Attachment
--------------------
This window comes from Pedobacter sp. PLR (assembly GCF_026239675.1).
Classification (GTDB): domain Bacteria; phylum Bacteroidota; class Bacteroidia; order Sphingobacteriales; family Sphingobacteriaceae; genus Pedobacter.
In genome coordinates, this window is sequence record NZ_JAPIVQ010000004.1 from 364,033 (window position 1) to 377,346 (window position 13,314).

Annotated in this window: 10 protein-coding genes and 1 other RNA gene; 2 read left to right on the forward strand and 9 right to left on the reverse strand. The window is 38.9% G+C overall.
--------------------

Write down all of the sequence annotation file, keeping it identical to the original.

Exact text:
This window comes from Pedobacter sp. PLR (assembly GCF_026239675.1).
Classification (GTDB): domain Bacteria; phylum Bacteroidota; class Bacteroidia; order Sphingobacteriales; family Sphingobacteriaceae; genus Pedobacter.
In genome coordinates, this window is sequence record NZ_JAPIVQ010000004.1 from 364,033 (window position 1) to 377,346 (window position 13,314).

Annotated in this window: 10 protein-coding genes and 1 other RNA gene; 2 read left to right on the forward strand and 9 right to left on the reverse strand. The window is 38.9% G+C overall.